SAN JOSE -- The worldwide automatic test equipment (ATE) business fell by a staggering 64.2% in 2001 compared to revenues in 2000, but a new wave of chip designs will help pump new life into the besieged IC test market as early as this year, said executives at Schlumberger Semiconductor Solutions here.
The ATE market--like just about every chip industry segment--suffered its worst downturn in history last year. In total, the worldwide ATE business fell from $6.7 billion in terms of sales in 2000 to $2.4 billion in 2001, according to analysts at VLSI Research Inc. of San Jose.
Without any doubt "2001 was a tough year," said Jean-Luc Pelissier, vice president and general manager of San Jose-based Schlumberger Semiconductor Solutions, in an interview with SBN at the company's headquarters on Thursday.
But the severe downturn appears to be at its end, and Pelissier said he believes the shell-shocked ATE market will show some positive grow th in 2002. He added that, "2003 and 2004 also look promising. A lot of devices will require new test capabilities. This is going to drive demand [for ATE]," Pelissier said.
Driving the ATE market this year and beyond will be a new class of high-speed microprocessors, memories, chip sets, and graphics ICs, he predicted. Another key market for struggling ATE vendors will be system-on-a-chip (SoC) products as well as new ICs based on emerging I/O standards, such as 3GIO, HyperTransport, and others, he added.
But ATE vendors will also face several challenges going forward. One of the biggest challenges is to test a new wave of communications devices, including wireline circuits for 10- and 40-gigabit-per-second applications, noted Doug Cutsforth, vice president of SoC and logic test for Schlumberger Semiconductor Solutions.
"The biggest challenge is to reduce the cost of test," Pelissier added.
Indeed. Intel Corp.--reportedly one of the Schlumberger's biggest ATE customers--has declared war on c hip-testing costs, which have surged by 25 times for complex microprocessors and other ICs in recent years. To combat the staggering cost increase, Intel is moving from a functional to a "distributed test" or structural approach to chip testing (see June 19 story ).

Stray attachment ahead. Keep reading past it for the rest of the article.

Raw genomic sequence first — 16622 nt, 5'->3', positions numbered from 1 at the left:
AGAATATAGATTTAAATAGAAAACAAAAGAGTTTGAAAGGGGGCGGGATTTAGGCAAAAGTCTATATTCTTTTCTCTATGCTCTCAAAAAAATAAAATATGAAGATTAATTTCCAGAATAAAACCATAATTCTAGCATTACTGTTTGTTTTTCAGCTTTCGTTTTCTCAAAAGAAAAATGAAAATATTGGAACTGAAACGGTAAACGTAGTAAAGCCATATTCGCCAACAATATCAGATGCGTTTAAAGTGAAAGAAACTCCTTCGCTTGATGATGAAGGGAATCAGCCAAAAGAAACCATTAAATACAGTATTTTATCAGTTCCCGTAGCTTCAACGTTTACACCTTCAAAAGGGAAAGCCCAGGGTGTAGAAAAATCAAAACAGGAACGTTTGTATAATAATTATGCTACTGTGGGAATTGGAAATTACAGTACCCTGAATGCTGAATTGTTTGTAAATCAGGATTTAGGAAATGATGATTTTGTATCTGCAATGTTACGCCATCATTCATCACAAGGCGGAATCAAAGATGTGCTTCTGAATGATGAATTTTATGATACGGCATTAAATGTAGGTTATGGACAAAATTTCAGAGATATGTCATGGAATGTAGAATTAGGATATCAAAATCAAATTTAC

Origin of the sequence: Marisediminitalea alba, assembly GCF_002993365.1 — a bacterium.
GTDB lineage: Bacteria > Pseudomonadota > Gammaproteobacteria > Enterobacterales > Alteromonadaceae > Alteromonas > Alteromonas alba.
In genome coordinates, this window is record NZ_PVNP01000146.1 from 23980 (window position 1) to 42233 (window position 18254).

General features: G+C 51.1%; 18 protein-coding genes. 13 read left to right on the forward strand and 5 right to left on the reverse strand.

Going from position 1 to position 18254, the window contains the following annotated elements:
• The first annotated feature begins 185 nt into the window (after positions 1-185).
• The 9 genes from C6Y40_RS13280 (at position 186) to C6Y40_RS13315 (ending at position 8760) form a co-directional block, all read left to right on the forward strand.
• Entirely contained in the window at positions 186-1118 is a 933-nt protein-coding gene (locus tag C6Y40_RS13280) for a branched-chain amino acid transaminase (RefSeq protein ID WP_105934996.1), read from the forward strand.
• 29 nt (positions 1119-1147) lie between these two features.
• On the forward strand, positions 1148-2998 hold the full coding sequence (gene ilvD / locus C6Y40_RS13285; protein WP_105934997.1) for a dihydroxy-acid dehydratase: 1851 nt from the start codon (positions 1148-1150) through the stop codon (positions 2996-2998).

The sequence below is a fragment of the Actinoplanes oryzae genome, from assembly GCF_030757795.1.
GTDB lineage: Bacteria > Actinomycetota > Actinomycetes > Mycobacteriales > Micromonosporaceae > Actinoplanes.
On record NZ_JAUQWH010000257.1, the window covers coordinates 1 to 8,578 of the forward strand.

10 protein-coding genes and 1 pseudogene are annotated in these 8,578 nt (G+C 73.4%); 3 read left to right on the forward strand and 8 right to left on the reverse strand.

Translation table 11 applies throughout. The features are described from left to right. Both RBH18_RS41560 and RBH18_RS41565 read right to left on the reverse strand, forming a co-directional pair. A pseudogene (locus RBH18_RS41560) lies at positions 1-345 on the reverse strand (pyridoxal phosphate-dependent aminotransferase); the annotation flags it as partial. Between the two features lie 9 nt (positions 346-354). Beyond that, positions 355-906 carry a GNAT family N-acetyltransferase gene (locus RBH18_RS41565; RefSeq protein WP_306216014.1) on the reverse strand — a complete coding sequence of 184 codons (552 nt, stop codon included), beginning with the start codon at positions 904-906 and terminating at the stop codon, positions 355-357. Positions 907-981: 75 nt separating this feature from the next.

Last summer, Schlumberger Semiconductor Solutions rolled out its new low-cost structural tester. One of the first customers for the Schlumberger DeFT line of ATE is reportedly Intel (see June 25 story ).
Officially, the San Jose-based test systems supplier is part of Schlumberger Ltd., the French-based oil field service giant. Last year, the parent company announced plans to divest its ATE operations to focus on core businesses.
So far, the ATE operation has sold off two of its business units--one division making handlers, IC thermal conditioning systems and other automated equipment to Cohu Inc for $14.2 m illion in cash (see July 17 story), and its electron-beam wafer inspection business to Applied Materials Inc. (see Oct. 26 story). In the future, a spin-off of the test operation and other key groups into a new independent company is being planned later this year.
But either way, Schlumberger Semiconductor Solutions managers are confident that their business will remain a formidable force in chip-testing systems and technologies. Almost in unison, top executives insist that the operation has "no plans to go away" in the ATE market. In fact, the company makes a strong case that it could well be in the best position for survival and growth in the ATE market--based on its high-profile based of growing customers. Its customers include the likes of Advanced Micro Devices, Intel, NEC, STMicroelectronics, and Sun Microsystems.